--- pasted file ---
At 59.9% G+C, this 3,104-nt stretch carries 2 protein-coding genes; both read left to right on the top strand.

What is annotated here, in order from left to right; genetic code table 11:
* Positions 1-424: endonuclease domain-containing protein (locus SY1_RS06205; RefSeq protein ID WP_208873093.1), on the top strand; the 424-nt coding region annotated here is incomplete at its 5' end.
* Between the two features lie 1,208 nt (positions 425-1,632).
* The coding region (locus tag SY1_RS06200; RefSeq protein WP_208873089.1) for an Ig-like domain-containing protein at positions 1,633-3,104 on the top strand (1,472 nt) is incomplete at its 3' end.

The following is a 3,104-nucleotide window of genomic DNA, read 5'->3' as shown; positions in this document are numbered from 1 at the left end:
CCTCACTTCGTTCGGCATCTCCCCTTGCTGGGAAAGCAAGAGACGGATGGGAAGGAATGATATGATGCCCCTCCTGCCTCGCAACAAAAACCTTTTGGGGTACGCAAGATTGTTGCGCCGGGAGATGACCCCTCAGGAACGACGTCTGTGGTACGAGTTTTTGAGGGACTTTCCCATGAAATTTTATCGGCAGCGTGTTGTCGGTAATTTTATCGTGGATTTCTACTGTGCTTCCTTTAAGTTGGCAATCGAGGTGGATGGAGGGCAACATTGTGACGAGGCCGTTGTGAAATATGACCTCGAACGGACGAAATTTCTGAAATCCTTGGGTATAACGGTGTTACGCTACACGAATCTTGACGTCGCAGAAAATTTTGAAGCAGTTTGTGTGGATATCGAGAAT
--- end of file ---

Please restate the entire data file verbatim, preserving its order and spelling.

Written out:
At 59.9% G+C, this 3,104-nt stretch carries 2 protein-coding genes; both read left to right on the top strand.

What is annotated here, in order from left to right; genetic code table 11:
* Positions 1-424: endonuclease domain-containing protein (locus SY1_RS06205; RefSeq protein ID WP_208873093.1), on the top strand; the 424-nt coding region annotated here is incomplete at its 5' end.
* Between the two features lie 1,208 nt (positions 425-1,632).
* The coding region (locus tag SY1_RS06200; RefSeq protein WP_208873089.1) for an Ig-like domain-containing protein at positions 1,633-3,104 on the top strand (1,472 nt) is incomplete at its 3' end.

The following is a 3,104-nucleotide window of genomic DNA, read 5'->3' as shown; positions in this document are numbered from 1 at the left end:
CCTCACTTCGTTCGGCATCTCCCCTTGCTGGGAAAGCAAGAGACGGATGGGAAGGAATGATATGATGCCCCTCCTGCCTCGCAACAAAAACCTTTTGGGGTACGCAAGATTGTTGCGCCGGGAGATGACCCCTCAGGAACGACGTCTGTGGTACGAGTTTTTGAGGGACTTTCCCATGAAATTTTATCGGCAGCGTGTTGTCGGTAATTTTATCGTGGATTTCTACTGTGCTTCCTTTAAGTTGGCAATCGAGGTGGATGGAGGGCAACATTGTGACGAGGCCGTTGTGAAATATGACCTCGAACGGACGAAATTTCTGAAATCCTTGGGTATAACGGTGTTACGCTACACGAATCTTGACGTCGCAGAAAATTTTGAAGCAGTTTGTGTGGATATCGAGAAT